As the Economy Recovered, New Problems Emerged

Jobs returned with the improving economy and more people went back to work. But hiring had changed. That's partly because the attitudes of people in the workforce changed first. Qualified candidates were much harder to find than before because they were going back to work. Recruiters threw nearly every noodle of sourcing spaghetti at the wall to see what could stick. Those trial-and-error days brought about some pretty amazing revelations.

  • Job candidates can survive on their own without the help of a recruiter. Painful, but proven true throughout the recession.
  • Most candidates are passive. They need a genuine reason to care.
  • Most employees are open to a new opportunity elsewhere.
  • Trendy perks such as a free food and cleverly designed workstations don't breed loyalty.
  • Millennials aren't really entitled, hard to please or immature; they're working with a different set of values as their predecessors.
  • The younger the worker, the more likely they'll respond to an employer brand that meshes with their personal values. They're also more likely to sever ties with an employer whose company values conflict with their own.
  • Job postings have to capture a candidate's attention, both in content and in ad placement. If a candidate isn't looking, where will you find them?
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Loyalty in employees doesn't really exist anymore. While the recession hurt a great many Americans, it also brought about an entrepreneurial spirit with more people in charge of their own career. A lack of loyalty isn't as negative as it might sound.

At-will employment put the ball in the employer's court for years. Employees are in the game now with the understanding that they can leave if it's in their best interest to do so. And that opens up new opportunities for recruiters.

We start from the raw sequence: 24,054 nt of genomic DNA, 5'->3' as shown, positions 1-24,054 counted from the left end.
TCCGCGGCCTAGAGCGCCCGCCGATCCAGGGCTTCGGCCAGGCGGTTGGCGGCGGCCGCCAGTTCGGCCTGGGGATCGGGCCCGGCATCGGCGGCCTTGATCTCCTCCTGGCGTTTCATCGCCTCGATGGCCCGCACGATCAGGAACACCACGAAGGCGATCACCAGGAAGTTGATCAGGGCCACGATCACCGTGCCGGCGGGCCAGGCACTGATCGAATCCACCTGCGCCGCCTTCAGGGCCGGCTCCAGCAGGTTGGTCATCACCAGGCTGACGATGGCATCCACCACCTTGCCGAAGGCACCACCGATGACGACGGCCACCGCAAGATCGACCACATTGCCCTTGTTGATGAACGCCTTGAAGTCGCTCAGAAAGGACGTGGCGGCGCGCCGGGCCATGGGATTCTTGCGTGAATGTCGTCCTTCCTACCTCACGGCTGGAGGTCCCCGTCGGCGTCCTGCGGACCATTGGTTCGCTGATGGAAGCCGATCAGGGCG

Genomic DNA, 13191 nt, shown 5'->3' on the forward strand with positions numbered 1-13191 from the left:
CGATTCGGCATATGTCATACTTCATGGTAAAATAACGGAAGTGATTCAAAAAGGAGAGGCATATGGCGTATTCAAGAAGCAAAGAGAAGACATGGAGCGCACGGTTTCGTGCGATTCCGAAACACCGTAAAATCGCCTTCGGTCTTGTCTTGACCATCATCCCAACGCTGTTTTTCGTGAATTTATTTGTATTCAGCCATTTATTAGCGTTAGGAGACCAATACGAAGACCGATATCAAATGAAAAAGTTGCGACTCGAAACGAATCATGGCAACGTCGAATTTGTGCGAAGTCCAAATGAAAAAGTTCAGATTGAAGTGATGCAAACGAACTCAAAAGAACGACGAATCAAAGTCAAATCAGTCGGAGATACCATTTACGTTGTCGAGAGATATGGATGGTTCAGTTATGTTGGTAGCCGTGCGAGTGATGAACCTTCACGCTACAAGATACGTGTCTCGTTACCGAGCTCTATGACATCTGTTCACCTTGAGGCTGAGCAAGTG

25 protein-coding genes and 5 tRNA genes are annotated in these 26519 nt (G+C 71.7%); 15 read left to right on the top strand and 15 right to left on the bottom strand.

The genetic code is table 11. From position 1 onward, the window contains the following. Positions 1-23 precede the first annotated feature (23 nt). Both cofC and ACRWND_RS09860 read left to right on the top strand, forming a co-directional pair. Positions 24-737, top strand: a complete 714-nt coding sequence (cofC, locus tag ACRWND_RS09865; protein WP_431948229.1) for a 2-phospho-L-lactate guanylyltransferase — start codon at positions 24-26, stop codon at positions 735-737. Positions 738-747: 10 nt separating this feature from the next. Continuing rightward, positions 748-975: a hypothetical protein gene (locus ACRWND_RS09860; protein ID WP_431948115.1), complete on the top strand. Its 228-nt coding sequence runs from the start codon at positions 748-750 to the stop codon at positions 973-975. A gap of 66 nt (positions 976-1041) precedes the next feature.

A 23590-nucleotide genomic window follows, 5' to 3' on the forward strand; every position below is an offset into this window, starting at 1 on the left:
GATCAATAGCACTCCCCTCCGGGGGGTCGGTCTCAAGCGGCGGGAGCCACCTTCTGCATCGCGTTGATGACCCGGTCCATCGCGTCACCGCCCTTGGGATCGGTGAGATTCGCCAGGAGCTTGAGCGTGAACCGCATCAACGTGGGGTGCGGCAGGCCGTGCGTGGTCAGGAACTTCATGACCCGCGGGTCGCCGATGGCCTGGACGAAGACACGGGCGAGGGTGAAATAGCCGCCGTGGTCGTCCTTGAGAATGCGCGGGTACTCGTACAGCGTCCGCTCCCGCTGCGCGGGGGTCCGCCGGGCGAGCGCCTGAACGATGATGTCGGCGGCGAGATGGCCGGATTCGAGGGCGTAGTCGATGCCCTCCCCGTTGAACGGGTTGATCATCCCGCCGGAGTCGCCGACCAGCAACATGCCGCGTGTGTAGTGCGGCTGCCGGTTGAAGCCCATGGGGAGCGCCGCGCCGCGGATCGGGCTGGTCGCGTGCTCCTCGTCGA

A great many things changed during the recession. Many people who worked in industries such as construction found a different way to earn a living. The gig economy was also born of the recession. As workers found less and less to rely on in the job market, they learned to carve out their own path.

Instead of taking a full-time position with one company, they became the architects of their own careers with consulting, part-time and other ''gig'' type work opportunities. They survived independent of any permanent employer. That's the angle that recruiters can capitalize on now. There might not be as many active job seekers on the market. But with new strategies and technology, you can go directly to the source. The candidates you do find are more likely to be of the quality that you need.

Technology has made talent acquisition smarter, faster and more efficient.

Technology has made talent acquisition smarter, faster and more efficient.

Related: How Predictive Data Helps You Stay Ahead of the Next Recession

Technology Drives Sourcing in the Post-Recession Era

The biggest challenge for talent acquisition now is finding more of the right people. But that's only one of several problems.

You also need:

  • Better job candidate lead generation strategies
  • Qualified people who are handy when you need them
  • Job candidate engagement strategies to keep them interested
  • Employees who are more likely to stay with the company longer
  • Better use of your talent acquisition budget